FBI launches probe after Alabama inmate activist injured

MONTGOMERY, Ala. (AP) — Three Alabama correctional officers are on leave as the FBI helps to investigate a prison altercation that hospitalized two officers and two inmates, including a well-known prison rights activist, the state prison system said Monday.

The Alabama Department of Corrections said the incident occurred between staff and inmates at William E. Donaldson Correctional Facility in Bessemer on Jan. 30. The two officers suffered stab wounds and Robert Earl Council and Ephan Moore, both inmates at the prison, were taken to hospitals for treatment of their injuries, the prison system said.

Council, sometimes known as Kinetic Justice, is a prison rights activist who has been involved with prison strikes and other organization efforts. He is serving life without parole for murder.

The U.S. Department of Justice is waging an ongoing lawsuit against Alabama, alleging that state inmates are subjected to unconstitutional levels of violence from both inmate-on-inmate assaults and a pattern of excessive force. The state has denied the federal accusation.

The department said it could not release further information until the investigation is complete.

“We can, however, confirm that three correctional officers have been placed on mandatory leave pending the results of the investigation. We also can confirm that the FBI has agreed to assist in conducting a joint investigation into the incident,” Corrections spokeswoman Samantha Rose said.

Rose said it was not unusual to ask for federal help in an “investigation of this nature where federal law potentially may have been violated.” She did not elaborate.

The prison system said Council was taken to a hospital but is now back in prison custody.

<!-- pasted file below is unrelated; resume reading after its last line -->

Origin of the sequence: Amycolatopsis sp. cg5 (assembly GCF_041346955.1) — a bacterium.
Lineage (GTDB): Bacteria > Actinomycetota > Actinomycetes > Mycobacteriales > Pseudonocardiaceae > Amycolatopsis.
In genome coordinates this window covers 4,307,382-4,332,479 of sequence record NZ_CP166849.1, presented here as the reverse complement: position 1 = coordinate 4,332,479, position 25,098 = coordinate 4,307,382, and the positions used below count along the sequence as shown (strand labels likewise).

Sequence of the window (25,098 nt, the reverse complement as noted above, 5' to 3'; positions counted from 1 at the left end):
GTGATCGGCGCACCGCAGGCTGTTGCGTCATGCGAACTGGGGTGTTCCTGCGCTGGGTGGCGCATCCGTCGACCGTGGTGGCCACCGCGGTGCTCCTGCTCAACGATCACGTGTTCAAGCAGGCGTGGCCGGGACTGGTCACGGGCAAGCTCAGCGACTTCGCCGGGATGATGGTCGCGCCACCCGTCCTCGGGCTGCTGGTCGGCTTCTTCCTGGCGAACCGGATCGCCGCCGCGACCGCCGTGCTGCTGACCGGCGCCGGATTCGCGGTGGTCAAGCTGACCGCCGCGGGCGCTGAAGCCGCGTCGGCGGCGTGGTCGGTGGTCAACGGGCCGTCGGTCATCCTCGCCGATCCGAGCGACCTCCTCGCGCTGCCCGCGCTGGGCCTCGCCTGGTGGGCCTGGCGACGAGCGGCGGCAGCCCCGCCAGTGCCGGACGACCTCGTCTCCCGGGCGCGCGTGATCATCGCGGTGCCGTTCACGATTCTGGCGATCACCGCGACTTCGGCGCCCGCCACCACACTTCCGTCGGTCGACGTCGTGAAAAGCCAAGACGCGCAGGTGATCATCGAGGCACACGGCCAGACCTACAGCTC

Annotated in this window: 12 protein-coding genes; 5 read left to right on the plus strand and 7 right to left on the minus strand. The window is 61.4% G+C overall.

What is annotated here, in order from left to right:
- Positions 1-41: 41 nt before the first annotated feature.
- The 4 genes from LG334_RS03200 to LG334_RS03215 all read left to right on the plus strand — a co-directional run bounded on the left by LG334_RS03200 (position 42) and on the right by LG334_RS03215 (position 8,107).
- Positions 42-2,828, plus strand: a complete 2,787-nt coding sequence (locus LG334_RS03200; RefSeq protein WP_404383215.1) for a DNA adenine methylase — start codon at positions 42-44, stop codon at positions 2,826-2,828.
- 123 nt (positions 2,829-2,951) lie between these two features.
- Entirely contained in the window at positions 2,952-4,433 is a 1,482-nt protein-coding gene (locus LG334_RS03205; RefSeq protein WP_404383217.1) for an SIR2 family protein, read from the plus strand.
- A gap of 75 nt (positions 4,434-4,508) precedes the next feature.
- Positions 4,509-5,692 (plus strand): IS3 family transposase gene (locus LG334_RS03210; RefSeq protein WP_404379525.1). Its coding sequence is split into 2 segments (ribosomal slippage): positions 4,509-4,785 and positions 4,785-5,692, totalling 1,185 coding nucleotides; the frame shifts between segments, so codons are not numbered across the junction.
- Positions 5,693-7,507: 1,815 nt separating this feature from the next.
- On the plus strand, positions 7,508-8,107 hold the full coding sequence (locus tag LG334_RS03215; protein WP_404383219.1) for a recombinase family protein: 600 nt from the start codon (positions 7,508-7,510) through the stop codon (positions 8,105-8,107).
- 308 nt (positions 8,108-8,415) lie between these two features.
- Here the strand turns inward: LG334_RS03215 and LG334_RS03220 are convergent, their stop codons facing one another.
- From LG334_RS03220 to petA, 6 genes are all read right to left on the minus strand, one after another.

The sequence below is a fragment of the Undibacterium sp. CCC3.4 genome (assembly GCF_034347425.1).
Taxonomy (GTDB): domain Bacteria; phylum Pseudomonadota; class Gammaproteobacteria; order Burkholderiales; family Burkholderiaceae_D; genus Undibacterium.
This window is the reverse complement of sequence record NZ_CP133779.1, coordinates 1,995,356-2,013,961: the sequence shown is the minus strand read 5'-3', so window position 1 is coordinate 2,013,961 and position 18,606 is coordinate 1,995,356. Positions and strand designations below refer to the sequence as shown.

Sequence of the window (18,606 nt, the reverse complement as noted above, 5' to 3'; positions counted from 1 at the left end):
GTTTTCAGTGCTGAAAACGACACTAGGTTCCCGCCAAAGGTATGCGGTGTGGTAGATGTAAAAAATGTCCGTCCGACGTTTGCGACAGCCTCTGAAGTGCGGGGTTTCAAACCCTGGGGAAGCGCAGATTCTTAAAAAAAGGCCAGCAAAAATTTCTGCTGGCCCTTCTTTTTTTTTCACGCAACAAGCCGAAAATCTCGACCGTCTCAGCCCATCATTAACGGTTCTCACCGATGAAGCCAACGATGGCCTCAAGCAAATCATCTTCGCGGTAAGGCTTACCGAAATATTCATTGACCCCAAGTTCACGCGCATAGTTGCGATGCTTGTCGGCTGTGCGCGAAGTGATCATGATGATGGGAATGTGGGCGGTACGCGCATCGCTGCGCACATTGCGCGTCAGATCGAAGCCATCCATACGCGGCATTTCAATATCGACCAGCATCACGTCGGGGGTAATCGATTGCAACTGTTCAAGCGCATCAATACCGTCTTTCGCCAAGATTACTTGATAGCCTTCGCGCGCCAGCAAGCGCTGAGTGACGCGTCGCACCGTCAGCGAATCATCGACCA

Catrice Britt, Council’s niece, said her uncle was trying to intervene in an altercation between guards and Moore.

“Robert Earl stepped in to help the guy. … He is in a lot of pain. He has stitches in his head, broken ribs, eyes swollen shut,” Britt told The Associated Press.

Videos circulated on social media that the poster said were shot in the aftermath of the violence. The recordings appeared to show a large amount of blood on the prison floor and inmates coughing from lingering pepper spray, or another chemical agent, in the air. An inmate says, “they jumped on Robert Earl.”

Activists said the incident with Council and Moore needs scrutiny.

“What is happening with the training?” said Kenny Glasgow, the founder of the Ordinary People’s Society, a nonprofit focused on criminal justice issues.

Kenneth Traywick, another inmate organizer who is in a separate prison, said the organization effort is nonviolent and said that inmate organizers have faced retaliation.

“We don’t operate with violence,” Traywick said.

The prison system said it is investigating the death of an inmate found unresponsive in his cell.

David Lee Franklin, 31, was declared deceased by facility medical staff after being found in his cell Tuesday, prison officials said. Franklin was serving a 10-year sentence for possession of a controlled substance out of Jefferson County

Dewitt Searight, 77, died at a local hospital on Monday from an apparent ongoing medical issue, the prison system said. He was serving a life sentence without the possibility of parole for murder.

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